Sometimes the mystery of an image is in not knowing – above is place tropical, tranquil, and totally lost in the imagination.
More often knowing exactly where it is becomes critical – 29° 59’55” N at 85° 32’09” W – for charting the pre-birth kicks and wiggles of an emerging sand cay.
I remember the first time exactness of place became critical. In desperation I turned to a newly emerged web technology, Google Earth, to find a photo location. My photo agent had a client wishing to use an image I had created above the Caribbean years early. The helicopter view not 2-D mapable.
After a couple of hours of spinning Google Earth around on its head (axis actually – it was our heads that were spinning) we (it took a few of the staff) confirmed from which angle in the Grenadines Islands it was created – whew!!
Since then I have struggled with shooting from the air and tracking the photo locations. On the Gulf for example a typical flight last several hours and usually sees me create 700-1000 images. I generally have a pretty good memory for my photos, but lets face it, after a few dozen maze-like marsh shots they begin to blur. The solution? A direct link to Google Earth? Just about – GPS every image.
So with the help of Canon’s Mike Gurley we sorted out a super simple and elegant solution using the Canon wireless unit WFT-E5A on the 7D body, linked by Bluetooth from the WFT’s USB port to a GPS unit (for the test Mike loaned me his OnCourse GB737 the critical issue here is output data compatibility – it must be NMEA 0183 Ver. 3.0 or higher to sync) This week I will be testing the same set up with a variety of Garmin GPS units, more on that after the test.
While using the set up is simple you need to get the initial ‘pairing’ right – here is the step-by-step run through for the 7D:
1. Install Bluetooth (BT) dongle in USB port on WFT unit.
2. Turn On Camera
3.Press Menu -> navigate to Wrench1 Icon
4. Curser down to WFT- Press Set button “SB “(round button in dial)
Menu down to USB Device Connec.
5. SB-> Category-Bluetooth SB
6. Menu Down to Connect
Pop Up says Connect-Select OK Press SB
PopUp says connecting to USB
PopUp Says USB device is connected – Press SB for OK
7. Menu says- USB device connec.- Select
Bluetooth device Connection
GPS Not Connected
Turn on GPS unit and prepare to “Pair”
Pres SB and it will try to connect to the GPS.
To collect the GPS information on the above berm photo just download the image and I search either in PhotoShop info or in Lightroom’s Metadata field (example below.)
Is there any image that doesn’t need coordinates? Not really. I have a box of historic photos I’ve collected from around the world during my travels – I so wish I could click, or scan, or open some magical device and know that place – and then begin the exploration in earnest.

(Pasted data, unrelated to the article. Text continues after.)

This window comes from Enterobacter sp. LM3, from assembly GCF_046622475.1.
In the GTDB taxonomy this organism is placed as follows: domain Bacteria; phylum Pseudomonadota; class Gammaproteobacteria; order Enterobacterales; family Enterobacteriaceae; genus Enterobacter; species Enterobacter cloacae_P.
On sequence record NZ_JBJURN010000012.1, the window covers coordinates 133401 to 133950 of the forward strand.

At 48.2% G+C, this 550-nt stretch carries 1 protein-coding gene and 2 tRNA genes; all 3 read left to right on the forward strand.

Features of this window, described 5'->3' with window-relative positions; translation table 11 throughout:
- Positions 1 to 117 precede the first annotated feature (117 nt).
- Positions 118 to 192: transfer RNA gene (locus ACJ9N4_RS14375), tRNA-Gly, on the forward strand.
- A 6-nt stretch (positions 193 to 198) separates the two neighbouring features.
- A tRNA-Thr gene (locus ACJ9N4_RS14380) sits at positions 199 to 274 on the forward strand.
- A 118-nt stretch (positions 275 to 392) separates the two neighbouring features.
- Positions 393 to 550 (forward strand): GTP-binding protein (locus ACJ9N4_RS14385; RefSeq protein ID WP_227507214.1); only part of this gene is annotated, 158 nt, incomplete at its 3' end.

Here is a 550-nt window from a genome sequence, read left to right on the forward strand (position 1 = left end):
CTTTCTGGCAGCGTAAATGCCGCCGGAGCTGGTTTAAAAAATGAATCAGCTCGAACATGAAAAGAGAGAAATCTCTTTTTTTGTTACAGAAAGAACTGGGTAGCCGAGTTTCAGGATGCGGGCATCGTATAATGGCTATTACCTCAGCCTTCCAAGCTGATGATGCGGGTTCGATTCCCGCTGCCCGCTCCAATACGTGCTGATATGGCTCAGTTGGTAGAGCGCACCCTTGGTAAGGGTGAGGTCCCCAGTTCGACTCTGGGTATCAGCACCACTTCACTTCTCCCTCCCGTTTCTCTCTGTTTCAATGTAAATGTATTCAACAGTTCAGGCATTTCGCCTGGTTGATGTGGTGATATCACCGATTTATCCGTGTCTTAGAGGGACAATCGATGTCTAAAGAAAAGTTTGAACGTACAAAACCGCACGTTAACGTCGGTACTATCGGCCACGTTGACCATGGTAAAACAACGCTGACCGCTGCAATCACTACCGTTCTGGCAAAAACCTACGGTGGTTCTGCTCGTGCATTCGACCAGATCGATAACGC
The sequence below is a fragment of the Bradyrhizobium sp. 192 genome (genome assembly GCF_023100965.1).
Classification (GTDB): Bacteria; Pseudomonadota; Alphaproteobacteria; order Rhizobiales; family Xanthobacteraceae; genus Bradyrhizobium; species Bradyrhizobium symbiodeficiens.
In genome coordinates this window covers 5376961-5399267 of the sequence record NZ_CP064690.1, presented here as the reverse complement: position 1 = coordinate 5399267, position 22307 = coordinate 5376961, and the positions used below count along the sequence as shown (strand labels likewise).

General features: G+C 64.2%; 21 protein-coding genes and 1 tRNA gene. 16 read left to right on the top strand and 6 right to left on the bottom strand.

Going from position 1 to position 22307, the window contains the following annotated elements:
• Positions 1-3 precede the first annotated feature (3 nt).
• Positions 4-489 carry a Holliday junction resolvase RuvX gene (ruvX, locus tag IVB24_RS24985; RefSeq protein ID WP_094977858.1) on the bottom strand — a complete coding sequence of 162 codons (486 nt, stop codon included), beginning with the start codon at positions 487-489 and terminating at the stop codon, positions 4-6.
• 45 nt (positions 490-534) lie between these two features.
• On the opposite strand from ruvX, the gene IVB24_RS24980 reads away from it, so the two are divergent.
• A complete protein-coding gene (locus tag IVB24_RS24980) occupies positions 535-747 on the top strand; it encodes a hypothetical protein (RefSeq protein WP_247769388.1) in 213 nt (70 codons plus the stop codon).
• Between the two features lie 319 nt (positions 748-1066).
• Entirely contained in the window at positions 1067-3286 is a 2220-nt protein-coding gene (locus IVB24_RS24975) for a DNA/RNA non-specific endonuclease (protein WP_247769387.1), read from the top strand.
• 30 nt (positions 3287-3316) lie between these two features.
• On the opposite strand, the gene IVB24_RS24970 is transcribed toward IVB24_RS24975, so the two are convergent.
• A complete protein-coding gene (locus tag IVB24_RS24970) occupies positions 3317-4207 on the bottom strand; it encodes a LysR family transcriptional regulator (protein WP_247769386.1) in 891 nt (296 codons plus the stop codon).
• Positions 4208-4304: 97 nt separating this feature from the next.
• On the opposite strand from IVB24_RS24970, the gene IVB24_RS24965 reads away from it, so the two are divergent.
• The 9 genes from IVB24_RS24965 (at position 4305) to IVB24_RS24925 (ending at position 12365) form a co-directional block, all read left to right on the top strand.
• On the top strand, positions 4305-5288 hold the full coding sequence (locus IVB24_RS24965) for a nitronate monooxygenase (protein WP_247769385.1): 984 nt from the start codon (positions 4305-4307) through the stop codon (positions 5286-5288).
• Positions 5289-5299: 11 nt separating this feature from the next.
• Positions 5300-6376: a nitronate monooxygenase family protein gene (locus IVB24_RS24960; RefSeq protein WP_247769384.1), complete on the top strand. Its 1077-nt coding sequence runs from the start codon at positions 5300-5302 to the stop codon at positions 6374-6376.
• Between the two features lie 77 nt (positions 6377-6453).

What I didn’t test was the use of multiple Canon 7Ds linked to the single GPS unit. That is another test I will be doing over the coming week. Obviously if several cameras can be linked it simplifies the set up enormously. Theoretically it should be fine as Canon literature states up to 10 cameras can be linked wirelessly.
The whole package is very small and simple – only three parts. Plan to spend around $700-$900 (depending on GPS) – but the results for me are priceless. Here are some issues you need to be aware of – look at them as challenges to a great end result.
1. It is critical that you mount the GPS unit in a place that avoids obstruction to the satellites.
2. This device requires an extra battery for itself. You still need a battery in the camera. The power source is not being shared/pooled, so you NEED TWO SEPARATE BATTERIES (same model as the one that goes into the 7D body). This part is very different from battery grip BG-Ex series. Then, as you may realize, you have to take this wifi grip off to take the battery from the camera itself for charging. It’s quite cumbersome. Canon – we need a better design, or at least an external charger that I can plug into this whole setup and charge both batteries simultaneously.
3. The Bluetooth toggle pokes out and can get snapped off. Fortunately the USB mount for the Bluetooth is out of the base of the WFT on the left – the way I hold the camera body helps prevent damage to the Bluetooth, but I see issues. For my tests I have ordered a very tiny ‘nub’ of a Bluetooth, the “IOGear USB 2.1 Bluetooth Micro Adapter GBU421”. I trust Canon will come up with a future WFT model that is Bluetooth enabled – heck, maybe even the GPS built-in and avoid the whole issue.
Update to this article posted: Geo Tracking with Canon 7D